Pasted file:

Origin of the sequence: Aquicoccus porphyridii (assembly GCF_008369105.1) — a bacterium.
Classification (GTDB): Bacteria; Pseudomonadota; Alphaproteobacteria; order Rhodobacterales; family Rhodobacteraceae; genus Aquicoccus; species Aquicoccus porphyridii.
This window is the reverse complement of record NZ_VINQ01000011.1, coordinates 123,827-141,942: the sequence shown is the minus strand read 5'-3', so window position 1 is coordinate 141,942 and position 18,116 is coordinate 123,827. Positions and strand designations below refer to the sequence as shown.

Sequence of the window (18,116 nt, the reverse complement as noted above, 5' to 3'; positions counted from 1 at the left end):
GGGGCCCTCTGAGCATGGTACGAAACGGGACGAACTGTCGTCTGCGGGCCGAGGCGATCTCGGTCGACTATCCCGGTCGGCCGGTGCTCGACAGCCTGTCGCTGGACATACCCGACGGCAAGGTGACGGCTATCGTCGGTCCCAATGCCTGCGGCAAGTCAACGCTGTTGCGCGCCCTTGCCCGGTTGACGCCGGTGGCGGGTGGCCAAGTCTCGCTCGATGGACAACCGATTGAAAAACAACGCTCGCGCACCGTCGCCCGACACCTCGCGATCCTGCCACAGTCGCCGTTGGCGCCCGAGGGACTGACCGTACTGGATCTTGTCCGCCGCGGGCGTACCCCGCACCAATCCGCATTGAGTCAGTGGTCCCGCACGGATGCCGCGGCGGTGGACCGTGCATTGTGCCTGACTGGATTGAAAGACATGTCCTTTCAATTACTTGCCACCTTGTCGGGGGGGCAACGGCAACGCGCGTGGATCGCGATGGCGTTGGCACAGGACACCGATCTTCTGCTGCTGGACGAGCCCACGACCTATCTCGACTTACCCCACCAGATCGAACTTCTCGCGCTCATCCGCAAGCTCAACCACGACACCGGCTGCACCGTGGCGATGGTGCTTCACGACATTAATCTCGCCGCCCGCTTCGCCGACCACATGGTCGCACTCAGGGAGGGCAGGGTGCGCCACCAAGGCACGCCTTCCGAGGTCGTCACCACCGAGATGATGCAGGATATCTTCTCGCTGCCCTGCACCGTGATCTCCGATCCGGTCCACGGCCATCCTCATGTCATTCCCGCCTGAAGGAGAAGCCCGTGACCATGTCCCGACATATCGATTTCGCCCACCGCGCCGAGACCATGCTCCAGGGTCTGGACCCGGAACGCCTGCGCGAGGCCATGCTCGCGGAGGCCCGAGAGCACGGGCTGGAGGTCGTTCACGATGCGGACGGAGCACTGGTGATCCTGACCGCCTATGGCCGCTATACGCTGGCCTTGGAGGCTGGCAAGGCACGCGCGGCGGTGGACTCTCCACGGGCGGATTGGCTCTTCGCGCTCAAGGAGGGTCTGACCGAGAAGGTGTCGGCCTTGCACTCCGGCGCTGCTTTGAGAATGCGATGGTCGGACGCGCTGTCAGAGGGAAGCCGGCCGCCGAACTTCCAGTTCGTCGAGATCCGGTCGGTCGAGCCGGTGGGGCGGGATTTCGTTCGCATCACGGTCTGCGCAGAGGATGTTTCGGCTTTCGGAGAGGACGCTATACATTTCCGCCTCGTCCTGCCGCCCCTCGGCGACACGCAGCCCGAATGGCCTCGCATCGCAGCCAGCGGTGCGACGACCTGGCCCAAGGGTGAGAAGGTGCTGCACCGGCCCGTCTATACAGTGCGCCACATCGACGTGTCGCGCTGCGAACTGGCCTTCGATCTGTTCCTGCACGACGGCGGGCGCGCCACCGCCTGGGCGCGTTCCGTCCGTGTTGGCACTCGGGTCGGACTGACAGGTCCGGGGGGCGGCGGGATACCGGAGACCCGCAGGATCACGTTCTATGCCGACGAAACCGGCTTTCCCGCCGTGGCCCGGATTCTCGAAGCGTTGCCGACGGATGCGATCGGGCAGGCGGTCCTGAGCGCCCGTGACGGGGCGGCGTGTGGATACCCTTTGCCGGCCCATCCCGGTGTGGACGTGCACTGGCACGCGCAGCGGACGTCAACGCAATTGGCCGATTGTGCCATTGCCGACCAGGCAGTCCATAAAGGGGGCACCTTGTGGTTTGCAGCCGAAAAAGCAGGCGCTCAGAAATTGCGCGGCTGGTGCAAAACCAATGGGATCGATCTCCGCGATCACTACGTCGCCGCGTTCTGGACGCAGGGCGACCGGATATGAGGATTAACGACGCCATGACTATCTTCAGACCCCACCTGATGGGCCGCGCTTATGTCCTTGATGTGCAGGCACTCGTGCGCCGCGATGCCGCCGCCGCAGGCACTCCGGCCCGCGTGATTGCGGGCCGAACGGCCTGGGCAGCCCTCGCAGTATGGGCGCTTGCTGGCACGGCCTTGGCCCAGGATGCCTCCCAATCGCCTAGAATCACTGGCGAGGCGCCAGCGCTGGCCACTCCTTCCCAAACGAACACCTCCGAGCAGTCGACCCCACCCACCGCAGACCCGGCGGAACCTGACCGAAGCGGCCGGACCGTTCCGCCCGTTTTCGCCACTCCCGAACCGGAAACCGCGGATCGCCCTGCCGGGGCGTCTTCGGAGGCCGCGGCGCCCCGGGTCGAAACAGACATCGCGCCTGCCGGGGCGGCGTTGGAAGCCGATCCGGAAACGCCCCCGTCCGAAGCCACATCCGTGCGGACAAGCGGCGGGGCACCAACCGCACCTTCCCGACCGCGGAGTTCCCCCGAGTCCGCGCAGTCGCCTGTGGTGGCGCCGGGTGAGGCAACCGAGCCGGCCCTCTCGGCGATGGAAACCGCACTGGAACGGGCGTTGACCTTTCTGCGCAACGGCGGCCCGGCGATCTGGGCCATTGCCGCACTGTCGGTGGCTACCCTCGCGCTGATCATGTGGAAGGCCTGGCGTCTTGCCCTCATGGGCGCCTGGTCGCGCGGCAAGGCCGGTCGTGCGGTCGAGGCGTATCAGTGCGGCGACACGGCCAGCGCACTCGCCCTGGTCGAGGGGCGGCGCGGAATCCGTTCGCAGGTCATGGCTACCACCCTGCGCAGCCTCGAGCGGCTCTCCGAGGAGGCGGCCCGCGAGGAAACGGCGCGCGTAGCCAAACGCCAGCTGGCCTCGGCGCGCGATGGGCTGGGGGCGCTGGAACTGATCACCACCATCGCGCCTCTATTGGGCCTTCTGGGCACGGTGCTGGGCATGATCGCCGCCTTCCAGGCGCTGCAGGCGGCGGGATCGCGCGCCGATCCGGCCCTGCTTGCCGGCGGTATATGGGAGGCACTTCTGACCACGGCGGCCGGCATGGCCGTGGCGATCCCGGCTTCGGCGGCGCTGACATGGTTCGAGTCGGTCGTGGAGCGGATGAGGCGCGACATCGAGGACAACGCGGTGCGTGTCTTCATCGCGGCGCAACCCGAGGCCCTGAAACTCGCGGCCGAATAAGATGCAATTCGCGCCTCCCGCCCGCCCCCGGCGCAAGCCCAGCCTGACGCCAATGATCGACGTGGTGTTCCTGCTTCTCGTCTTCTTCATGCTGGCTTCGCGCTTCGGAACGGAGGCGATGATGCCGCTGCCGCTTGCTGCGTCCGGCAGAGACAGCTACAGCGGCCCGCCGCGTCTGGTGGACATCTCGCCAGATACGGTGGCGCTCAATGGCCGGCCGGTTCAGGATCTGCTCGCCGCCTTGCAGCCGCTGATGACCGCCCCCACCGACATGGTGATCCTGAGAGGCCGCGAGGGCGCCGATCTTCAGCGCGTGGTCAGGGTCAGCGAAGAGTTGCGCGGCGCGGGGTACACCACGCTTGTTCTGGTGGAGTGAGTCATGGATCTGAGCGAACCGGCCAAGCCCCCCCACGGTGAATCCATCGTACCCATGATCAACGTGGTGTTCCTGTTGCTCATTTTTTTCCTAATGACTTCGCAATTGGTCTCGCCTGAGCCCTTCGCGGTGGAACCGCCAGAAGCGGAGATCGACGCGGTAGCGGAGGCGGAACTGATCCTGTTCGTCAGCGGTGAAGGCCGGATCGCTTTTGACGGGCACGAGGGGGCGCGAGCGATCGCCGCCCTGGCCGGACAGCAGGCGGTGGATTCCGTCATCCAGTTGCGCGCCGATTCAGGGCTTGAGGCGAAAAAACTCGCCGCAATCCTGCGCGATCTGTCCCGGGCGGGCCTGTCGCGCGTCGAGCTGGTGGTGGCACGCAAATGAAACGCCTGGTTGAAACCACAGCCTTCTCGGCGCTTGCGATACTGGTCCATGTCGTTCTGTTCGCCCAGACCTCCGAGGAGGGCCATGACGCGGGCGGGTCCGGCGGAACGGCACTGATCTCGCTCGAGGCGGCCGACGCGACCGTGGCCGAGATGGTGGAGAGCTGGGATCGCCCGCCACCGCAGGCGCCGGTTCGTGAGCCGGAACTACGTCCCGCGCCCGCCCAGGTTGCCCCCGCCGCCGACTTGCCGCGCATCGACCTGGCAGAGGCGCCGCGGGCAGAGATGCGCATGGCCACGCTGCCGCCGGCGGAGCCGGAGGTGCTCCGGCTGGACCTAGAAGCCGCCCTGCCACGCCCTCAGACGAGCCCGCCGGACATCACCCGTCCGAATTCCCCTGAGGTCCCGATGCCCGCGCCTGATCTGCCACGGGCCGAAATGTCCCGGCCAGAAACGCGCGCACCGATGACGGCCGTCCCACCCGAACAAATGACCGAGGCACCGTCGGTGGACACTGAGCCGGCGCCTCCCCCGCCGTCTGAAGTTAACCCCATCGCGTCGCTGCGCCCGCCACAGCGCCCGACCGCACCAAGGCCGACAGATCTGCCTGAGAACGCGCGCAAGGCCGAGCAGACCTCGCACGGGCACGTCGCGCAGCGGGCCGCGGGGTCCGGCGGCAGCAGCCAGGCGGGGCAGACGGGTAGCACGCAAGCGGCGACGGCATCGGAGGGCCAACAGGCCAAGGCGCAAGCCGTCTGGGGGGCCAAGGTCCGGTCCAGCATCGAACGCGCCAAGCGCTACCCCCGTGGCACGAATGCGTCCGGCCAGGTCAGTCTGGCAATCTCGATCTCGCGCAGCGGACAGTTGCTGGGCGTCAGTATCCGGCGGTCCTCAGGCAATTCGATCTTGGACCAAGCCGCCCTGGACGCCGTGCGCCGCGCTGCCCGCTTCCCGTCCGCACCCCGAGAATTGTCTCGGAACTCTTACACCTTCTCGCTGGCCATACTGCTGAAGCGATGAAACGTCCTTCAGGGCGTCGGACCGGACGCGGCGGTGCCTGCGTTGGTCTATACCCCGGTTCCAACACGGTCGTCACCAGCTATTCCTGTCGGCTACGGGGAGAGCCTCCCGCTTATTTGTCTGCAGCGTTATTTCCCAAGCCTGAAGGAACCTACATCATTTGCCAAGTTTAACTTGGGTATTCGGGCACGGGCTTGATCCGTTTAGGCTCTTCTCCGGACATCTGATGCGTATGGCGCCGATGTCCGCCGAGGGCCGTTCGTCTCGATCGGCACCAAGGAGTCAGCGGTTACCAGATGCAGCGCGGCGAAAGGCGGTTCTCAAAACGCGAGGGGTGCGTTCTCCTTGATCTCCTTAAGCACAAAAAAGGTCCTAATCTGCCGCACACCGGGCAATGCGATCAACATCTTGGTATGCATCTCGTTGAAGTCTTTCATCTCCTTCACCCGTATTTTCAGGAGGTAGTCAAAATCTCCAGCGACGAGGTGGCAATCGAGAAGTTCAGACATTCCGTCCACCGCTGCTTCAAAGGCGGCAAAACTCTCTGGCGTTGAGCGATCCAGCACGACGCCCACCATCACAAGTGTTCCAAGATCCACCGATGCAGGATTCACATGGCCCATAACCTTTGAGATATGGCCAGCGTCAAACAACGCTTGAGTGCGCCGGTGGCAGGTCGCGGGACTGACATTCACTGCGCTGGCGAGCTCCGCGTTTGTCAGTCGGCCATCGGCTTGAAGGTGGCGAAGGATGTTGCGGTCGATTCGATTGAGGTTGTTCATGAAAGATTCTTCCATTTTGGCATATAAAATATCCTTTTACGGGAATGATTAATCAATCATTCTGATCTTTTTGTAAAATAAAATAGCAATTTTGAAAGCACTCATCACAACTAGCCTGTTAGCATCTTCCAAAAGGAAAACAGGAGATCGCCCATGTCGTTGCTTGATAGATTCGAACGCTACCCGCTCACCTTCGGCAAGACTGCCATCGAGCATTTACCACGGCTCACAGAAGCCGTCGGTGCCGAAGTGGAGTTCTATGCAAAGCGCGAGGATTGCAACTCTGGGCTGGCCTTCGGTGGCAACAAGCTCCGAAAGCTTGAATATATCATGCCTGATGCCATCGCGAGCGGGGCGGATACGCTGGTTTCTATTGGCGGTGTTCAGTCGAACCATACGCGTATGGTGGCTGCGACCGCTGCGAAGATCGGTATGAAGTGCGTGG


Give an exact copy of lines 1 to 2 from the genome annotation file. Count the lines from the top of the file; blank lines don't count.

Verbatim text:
Origin of the sequence: Aquicoccus porphyridii (assembly GCF_008369105.1) — a bacterium.
Classification (GTDB): Bacteria; Pseudomonadota; Alphaproteobacteria; order Rhodobacterales; family Rhodobacteraceae; genus Aquicoccus; species Aquicoccus porphyridii.